If you are like me, you’re trying to stay current, to manage the flow of information, and it seems like an uphill battle. After several failed attempts at Google Reader I decided to try Feedly. I’m about two months in at this point and am glad I made the move. Feedly isn’t new, but if you are looking for something to organize all the stuff you want to read online, you might want to check it out. Here are a few of the reasons Feedly is working for me.
Cover page format – Advertised as “magazine-like” I have found this to be true, and I think this format is the key to me coming back to actually read. It offers a nice, simple layout and combination of headlines, text, and images. On this main “cover” page, and in the other views as well, you can view the details of each post, many in full text, before deciding whether or not you need to go on to the site. This page also gives you a quick look at the headlines.
Categories – You can assign each new blog or website you add to your Feedly account with a category. This works well to keep the work related streams separate from other interests for example. This feature also allows you to view just the feeds related to a specific category you’ve created.
Tie-in with Twitter – It’s extra easy to send a link out via Twitter within the Feedly page. You need to link your accounts then you are ready to share. Feedly offers several social networking elements that might be interesting to you. You can also share via LinkedIn, Facebook, Google Reader, Instapaper, Tumblr, and others.
Tie-in with Delicious – I am a diehard Delicious fan and Feedly allows me to quickly add a link to my collection there. You can also add to Evernote, Pinboard, Diigo, and others.
“Latest” view – Probably my favorite view at this point. Gives you a long list of what’s been posted most recently – one line per entry with the blog or site it came from and the title of the post. Checking this view has become part of my routine at the end of the day.
Apps for iPad and iPhone – When I first started using Feedly, I didn’t find an iPad app and was a little disappointed. But that has been remedied! The app interface is a little different, but you still get that magazine like feel and the “latest” view option and tie-in with Twitter.
Firefox Add-on – Another component that adds to the ease of use is the add-on. Use this to quickly open your Feedly account at any point and to add a feed to your account from an open blog or other site.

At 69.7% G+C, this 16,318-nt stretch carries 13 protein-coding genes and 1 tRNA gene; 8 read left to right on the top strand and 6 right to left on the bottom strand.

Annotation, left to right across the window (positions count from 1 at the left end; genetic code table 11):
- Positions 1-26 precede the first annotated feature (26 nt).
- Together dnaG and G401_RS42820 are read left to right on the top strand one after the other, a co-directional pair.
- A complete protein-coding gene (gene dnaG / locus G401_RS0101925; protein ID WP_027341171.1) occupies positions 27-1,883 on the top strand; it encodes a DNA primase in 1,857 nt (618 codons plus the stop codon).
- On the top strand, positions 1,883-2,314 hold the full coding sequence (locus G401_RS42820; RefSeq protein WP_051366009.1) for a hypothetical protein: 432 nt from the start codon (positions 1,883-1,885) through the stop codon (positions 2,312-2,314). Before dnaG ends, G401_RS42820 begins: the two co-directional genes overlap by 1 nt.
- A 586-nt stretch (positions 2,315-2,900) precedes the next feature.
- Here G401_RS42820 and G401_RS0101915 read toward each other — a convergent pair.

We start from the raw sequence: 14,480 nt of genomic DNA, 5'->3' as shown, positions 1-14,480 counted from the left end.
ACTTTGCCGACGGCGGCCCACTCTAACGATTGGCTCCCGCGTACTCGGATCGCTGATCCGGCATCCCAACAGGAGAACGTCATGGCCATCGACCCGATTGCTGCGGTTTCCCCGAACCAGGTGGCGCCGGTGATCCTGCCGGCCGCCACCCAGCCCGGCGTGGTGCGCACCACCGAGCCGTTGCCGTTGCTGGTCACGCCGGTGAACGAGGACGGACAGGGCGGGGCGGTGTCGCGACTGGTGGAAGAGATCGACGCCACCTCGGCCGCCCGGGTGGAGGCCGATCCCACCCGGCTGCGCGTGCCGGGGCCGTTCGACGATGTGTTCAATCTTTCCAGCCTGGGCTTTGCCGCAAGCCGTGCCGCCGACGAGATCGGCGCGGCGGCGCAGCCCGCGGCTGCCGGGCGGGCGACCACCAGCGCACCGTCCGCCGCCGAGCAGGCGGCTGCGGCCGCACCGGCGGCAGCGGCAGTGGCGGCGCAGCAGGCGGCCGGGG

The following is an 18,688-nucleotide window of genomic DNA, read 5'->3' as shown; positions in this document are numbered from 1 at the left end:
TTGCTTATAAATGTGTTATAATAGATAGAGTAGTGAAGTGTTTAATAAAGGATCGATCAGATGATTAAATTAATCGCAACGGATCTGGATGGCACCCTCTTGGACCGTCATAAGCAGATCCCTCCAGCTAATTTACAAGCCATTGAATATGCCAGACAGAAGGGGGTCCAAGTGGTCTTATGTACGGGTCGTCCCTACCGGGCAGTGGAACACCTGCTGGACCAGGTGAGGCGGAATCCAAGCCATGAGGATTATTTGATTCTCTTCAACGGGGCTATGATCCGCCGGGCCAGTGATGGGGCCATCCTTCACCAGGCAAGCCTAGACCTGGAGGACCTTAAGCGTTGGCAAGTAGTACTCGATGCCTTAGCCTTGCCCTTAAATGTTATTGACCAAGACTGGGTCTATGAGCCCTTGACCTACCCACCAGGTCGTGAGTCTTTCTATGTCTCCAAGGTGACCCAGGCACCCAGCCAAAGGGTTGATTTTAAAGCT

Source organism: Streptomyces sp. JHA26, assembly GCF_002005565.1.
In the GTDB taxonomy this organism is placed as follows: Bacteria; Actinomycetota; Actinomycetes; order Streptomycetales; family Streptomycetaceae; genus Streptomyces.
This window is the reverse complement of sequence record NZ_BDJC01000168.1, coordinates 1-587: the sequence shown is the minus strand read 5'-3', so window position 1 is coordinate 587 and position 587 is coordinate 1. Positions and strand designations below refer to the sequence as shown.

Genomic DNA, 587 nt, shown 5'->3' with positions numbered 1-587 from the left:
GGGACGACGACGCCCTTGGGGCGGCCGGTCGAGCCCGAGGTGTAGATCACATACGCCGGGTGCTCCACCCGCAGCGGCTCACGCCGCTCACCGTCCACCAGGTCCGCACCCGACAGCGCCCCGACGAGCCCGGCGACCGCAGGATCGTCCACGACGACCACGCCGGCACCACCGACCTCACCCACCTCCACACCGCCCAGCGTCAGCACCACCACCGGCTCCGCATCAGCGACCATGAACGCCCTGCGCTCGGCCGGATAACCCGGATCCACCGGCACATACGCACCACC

While I still have many, many unread entries, I am able to quickly identify a handful each day to read in full. The format allows me to scan for issues that are important to me and to easily share what I find.
Building a Reading List
Deciding which feeds to read is an ongoing process of adding and deleting. If you try Feedly, or any other RSS reader, give yourself the flexibility to continuously fine tune and stay on the look out for new sites and authors. Here are just a few of the feeds I am now following and recommend:
- DML Central
- Learning Solutions Magazine
- Performance X Design
- TED Blog
What about you?
What sources should we all add to our lists? Your recommendations are welcome! Suggest a few of the blogs and websites that you follow to stay informed.
If you have tried Feedly, please consider sharing your experience here. If you are hooked on another reader, let us know which one! What are the features that make it helpful to you?
A great post- as usual. I’ll try Feedly today!
I note that you mention yourself to be a diehard Delicious fan. Would love to see you do a piece on the better ways to use that tool. I find myself frustrated with trying to organize my tags in a way that makes sense.
Hi Amy! Thanks for stopping by. I am glad this post was helpful to you – let me know what you think of Feedly. A post about Delicious?…. stay tuned! – Melissa
Thank you for this post. I have been considering “adopting” a feed reader for some time. Can you tell me what are the down sides to Google Reader? I have never tried using it, so I am curious.
Hi Ryan! I think the interface is the crux of the whole problem/solution for me. Google Reader is windows-like with folders, few images, lots of text. It also keeps a pretty visual count of what I haven’t read that is always daunting when I login. Feedly’s interface design is more conducive to browsing headlines, etc. and seems, to me, easier to get in and out of. (By the way – I created my Feedly account with my Google info so now my Feedly and Google Reader are linked. This gives me the option to return or continue to experiment with both.) If you decide to try a feed reader let us know your thoughts. – Melissa
thanks Melissa, trying it out – so far I really like it! :)
Hi Meg! Thanks for stopping by and letting us know you are trying Feedly. Glad it is working for you! – Melissa
There isn’t way to use delicious with feedly in ipad. I’m wrong?